Saturday, June 2, 2007

What's in your wallet?

Several months ago, I explored high-interest savings accounts in a post titled, Is your bank robbing you?"

Perhaps today's post could be alternatively titled, "Is your credit card company robbing you?" As we all know, many credit card companies charge exorbitant interest rates. But if you don't carry a balance from month-to-month, those interest rates won't hurt you.

Credit card companies also charge merchants fees every time you use your credit card to buy something. The credit card company, therefore, has a financial interest in getting you to use their card instead of the one offered by their competitor.

Rather than thinking in terms of what we must pay to have a certain credit card, we should be thinking in terms of what the credit card will pay us to use it. Many credit cards offer cash-back, airlines miles, or other rewards just for using that credit card to make your purchases. Therefore, if you're not getting one of these benefits when you use your credit card, you are probably getting robbed.

There are many other options available too. Excellent resources for comparing available credit card are available at CreditCards.com and Nerd Wallet.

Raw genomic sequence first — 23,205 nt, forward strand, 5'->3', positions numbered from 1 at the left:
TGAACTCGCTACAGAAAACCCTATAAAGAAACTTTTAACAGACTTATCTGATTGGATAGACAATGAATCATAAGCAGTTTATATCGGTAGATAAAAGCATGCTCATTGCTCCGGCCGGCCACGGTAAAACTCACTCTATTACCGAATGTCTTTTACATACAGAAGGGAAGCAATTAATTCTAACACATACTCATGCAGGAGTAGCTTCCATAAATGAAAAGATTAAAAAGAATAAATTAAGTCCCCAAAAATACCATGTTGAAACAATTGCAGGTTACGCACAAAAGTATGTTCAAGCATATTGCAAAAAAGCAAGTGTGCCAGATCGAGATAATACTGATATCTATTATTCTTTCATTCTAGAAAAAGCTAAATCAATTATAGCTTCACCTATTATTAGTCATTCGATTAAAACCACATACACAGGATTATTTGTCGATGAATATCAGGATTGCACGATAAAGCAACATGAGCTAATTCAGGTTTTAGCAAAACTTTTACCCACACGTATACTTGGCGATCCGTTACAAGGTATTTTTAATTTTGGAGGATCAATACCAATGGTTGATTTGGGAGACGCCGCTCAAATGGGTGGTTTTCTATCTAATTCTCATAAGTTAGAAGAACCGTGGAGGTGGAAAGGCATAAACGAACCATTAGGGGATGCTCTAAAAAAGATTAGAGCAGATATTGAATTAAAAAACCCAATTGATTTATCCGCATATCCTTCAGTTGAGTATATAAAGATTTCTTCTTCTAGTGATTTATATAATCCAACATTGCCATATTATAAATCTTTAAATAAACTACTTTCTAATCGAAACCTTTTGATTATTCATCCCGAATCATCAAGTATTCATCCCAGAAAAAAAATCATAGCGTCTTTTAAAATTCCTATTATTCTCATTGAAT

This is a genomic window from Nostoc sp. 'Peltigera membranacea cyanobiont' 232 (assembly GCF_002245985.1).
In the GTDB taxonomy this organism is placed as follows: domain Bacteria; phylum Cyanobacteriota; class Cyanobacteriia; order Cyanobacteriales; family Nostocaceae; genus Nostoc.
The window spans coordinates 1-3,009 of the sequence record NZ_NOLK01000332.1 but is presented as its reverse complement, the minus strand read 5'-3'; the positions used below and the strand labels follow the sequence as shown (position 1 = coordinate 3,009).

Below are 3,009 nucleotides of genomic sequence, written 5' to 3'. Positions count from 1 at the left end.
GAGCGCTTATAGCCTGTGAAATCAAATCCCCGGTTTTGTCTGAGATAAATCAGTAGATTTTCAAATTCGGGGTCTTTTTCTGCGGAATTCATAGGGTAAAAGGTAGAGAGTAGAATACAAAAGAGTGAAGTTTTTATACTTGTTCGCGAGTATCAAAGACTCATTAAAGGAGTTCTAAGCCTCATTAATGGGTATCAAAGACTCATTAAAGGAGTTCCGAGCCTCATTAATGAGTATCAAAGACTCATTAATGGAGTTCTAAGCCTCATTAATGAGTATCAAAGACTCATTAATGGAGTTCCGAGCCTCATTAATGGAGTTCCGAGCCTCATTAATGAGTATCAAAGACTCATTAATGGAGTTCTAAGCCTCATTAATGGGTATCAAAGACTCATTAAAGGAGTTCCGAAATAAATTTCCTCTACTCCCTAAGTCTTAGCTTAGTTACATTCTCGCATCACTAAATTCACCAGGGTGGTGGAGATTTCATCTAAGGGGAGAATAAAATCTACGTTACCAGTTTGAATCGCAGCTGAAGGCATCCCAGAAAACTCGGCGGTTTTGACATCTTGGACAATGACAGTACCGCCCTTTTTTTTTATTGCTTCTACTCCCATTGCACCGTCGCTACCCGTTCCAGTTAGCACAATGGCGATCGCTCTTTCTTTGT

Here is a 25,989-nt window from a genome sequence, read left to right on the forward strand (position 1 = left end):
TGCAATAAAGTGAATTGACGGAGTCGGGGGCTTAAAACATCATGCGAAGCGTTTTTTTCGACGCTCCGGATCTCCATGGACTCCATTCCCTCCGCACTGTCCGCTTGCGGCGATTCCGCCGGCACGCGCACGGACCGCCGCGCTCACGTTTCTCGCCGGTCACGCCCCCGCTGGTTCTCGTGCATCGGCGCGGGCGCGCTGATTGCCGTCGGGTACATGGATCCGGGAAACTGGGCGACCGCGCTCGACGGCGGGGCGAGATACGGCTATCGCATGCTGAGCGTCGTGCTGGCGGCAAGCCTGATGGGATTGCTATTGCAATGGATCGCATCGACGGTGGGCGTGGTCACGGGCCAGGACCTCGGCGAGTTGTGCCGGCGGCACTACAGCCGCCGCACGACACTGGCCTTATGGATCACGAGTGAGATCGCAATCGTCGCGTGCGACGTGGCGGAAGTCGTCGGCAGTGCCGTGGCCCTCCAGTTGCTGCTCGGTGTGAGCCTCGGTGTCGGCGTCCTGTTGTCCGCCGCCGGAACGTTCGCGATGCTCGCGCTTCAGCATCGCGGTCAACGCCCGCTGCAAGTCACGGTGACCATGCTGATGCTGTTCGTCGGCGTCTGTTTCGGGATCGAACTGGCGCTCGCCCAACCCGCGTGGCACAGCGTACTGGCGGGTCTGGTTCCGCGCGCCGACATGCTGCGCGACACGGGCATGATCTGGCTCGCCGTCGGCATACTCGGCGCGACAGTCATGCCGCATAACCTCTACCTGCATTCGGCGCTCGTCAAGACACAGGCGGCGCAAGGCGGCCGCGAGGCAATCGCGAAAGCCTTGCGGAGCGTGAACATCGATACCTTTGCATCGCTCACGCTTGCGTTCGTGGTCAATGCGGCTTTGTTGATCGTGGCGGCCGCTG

NOTE: If you already have a credit card that is not giving you cash-back or rewards, you may be able to call the 1-800 customer service number and simply have the card switched over to one that does give cash-back or other rewards.

Revised 11/30/14

3 comments:

Sharon said...

is there any impact on your credit score for opening and closing credit card accounts? If so, that might play a factor in using this excellent post.

gopwolfe said...

Sharon--If you've had a card for a long time and paid it off, your credit score could be seriously damaged. After all, a big portion of your credit history would disappear. Not sure about the hit from switching cards within the same company. If you want to do this very good idea and have multiple cards, I'd try doing it on the card you've had the shortest amount of time, like a year or less.

David said...

sharon, there isn't a simple answer to your question. opening a new account might temporarily lower your score, but having more accounts open over time may actually raise your score (assuming you pay your bills on time, etc.) even if you decide to stop using some of your older credit cards, it may be wise to leave those accounts open rather than closing them, since closing them might lower your score.